Entrepreneurship is suddenly the coolest thing around.
Even children who once wanted to grow up to be engineers, doctors, pilots and policemen, now want to become entrepreneurs who can "revolutionize" the world with their "innovative" products and services. Students are "pivoting" on their homework assignments and "A/B testing" the sports they want to excel at.
My nine year old daughter is part of this rabble as well. Last night, we had some family friends over with their kids. About twenty minutes into their visit, I caught her pitching to the young visitors with intent to "crowdsource" her ice-cream sundae.
Her kisses are based on a "freemium" model and are immediately followed by an offer for a hug in exchange for me "sponsoring" the next trip to McDonald’s. I suppose that makes me her "angel investor."
And here’s the real kicker; she’s a great online marketer too and knows how to make the slightest parental intervention in her affairs the most "viral" topic of discussion in our family circle on Google Plus!
Oh, and last but not the least, her grandmother can speak "Entrepreneurese’"as well. Just this morning, I got a stern lecture on how a "paradigm shift" in parenting is "disrupting" the whole parent-child relationship (read "customer relationship management") landscape.
Literally everyone around me, and their grandmother, appear to be walking and talking like entrepreneurs. And I don’t like that!
One of the reasons is a selfish desire to ensure the continued survival of the human race. I don’t want a future where there are more hospitals and fewer doctors. I don’t want an entrepreneurial engineer A/B testing a new bridge design in production. And I certainly don’t want to fly cross-Pacific in a crowdsourced airplane.
Secondly, and more importantly, not everyone is cut out to be an entrepreneur. Some people just add more value to the world as engineers or scientist or doctors than they would if they keep having a repeated bout with entrepreneurship. At the end of the day, isn’t that what it’s all about?
As much as I generally love to inspire people who have the potential to take on entrepreneurship, I have compiled below a list of the wrong reasons to be an entrepreneur. I hope it will compel some work-in-progress engineers and doctors to remain steadfast in their paths and continue to save lives and build dams and bridges.
Please note that I don't mean entrepreneurship in the philosophical sense here, which is usually referenced when implying that every human being is an entrepreneur, because life itself is such an uncertain entrepreneurial challenge. I am talking hardcore, capitalistic, big business entrepreneurship.
So without further ado, here are seven reasons why you will most likely not be a successful entrepreneur if the singular reason you are treading the path is because:
- You are ‘inspired’ by Facebook’s $1 billion acquisition of Instagram (substitute your favorite insane, outlier, M&A precedent here). Forget it. That and similar deals are not the norm. More importantly, entrepreneurship is not about getting rich, it’s about delivering substantially more value to the world than you take out of it.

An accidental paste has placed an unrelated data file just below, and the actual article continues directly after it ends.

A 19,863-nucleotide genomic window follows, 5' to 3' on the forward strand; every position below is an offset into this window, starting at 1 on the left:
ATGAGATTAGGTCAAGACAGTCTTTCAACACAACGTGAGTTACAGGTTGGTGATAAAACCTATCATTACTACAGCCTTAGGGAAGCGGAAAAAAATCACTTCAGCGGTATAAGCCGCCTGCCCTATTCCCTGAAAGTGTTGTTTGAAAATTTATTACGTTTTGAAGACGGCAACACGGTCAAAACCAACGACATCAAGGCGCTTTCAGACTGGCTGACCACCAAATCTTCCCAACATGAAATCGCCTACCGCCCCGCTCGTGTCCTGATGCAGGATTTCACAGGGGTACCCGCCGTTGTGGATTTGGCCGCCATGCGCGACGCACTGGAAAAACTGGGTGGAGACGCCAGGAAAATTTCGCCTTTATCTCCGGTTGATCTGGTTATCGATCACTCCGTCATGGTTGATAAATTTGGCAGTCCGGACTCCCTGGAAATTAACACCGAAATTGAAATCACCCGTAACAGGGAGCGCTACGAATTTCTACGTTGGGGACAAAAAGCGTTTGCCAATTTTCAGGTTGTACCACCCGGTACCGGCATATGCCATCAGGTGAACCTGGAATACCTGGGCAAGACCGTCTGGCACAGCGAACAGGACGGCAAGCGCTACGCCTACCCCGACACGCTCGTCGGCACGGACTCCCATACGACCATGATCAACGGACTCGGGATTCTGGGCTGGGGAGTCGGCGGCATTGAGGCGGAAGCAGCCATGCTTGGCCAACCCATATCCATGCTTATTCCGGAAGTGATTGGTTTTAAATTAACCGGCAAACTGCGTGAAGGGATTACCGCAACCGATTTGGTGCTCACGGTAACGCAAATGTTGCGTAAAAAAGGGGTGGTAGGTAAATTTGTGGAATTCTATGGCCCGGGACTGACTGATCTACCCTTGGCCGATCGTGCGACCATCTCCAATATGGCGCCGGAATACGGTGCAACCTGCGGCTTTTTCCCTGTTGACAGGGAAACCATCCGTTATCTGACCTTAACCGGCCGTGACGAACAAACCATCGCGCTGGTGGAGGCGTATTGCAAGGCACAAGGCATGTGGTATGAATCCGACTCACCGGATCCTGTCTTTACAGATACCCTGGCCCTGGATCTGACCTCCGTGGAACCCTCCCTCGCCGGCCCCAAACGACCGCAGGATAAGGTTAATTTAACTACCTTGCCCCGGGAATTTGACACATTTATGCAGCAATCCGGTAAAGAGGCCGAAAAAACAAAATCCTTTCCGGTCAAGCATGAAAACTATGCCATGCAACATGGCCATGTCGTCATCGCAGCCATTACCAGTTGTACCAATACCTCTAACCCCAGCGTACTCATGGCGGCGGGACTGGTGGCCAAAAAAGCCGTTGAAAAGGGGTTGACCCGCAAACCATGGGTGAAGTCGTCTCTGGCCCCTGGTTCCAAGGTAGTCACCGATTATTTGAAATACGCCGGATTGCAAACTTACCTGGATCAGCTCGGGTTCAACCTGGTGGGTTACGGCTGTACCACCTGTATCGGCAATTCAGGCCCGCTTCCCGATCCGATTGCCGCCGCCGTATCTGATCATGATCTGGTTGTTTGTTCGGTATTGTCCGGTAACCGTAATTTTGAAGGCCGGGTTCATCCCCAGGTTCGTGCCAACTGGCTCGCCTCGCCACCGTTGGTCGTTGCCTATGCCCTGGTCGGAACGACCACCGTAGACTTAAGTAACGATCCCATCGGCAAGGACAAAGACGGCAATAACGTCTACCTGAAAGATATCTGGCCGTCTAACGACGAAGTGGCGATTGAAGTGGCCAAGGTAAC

- You are a rock star programmer, engineer, marketer or whatever. In order to be successful, you will need a rock star team. Entrepreneurial monologues usually fall on deaf ears.
- You are inspired by your favorite entrepreneur role model in the community. There is absolutely no correlation between your role model’s success as an entrepreneur and your ability to be one. True, community mentors can be a big help and can be used as course correctors, but you will need a lot of passion, drive, perseverance, skill and energy of your own to fuel your entrepreneurial journey.
- You scored an 'A' in a course on entrepreneurship at your college or university. The theory or practice taught at universities is either very general knowledge or very specific practice as relates to a case study of a particular venture or business problem. True, you will be better equipped to handle common pitfalls after studying the topic, but what makes or breaks a new venture are issues or opportunities that are very unique and personalized to that particular business. Your own ability to learn from the mistakes you make (and you WILL make them) will determine your fate as an entrepreneur.
- You have had a tough childhood and you persevered to become a valuable member of your society. Great, you are a tough cookie and a fighter, that’s all good. It’s a key ingredient of the entrepreneurial cocktail. But know that persevering and fighting to survive against all odds is different from staying the course at a business venture. In the former case, you can’t afford to quit or you will perish. In business, alongside your fighting spirit, you will need a sharp sense of judgment that can guide you when it may be more prudent to pivot or quit instead of pressing on.
- You have access to a lot of capital. Well, that’s just great! You have overcome just one of the hurdles in launching a big business. All you need now is a great idea, an untapped market, a stellar team, masterful execution, an ace product, right pricing, outstanding marketing, high quality partners, loyal customers, unmatched customer service and a successful exit to succeed against all odds from competitors and changing market dynamics. Piece of cake, isn’t it?
Last of all, the number one reason why you should not be an entrepreneur is if you are deterred, or even shaken, by an article like this!
Photo from The Storms of Errport Blog
The author is CIO at Lahore Stock Exchange, Member Board of Advisers at Plan9 Technology Incubator, Senior Policy Adviser at Provincial Disaster Management Authority, Punjab and visiting faculty member of Information Technology University, Pakistan where he teaches a graduate course on technology entrepreneurship. He tweets at @kayzafar.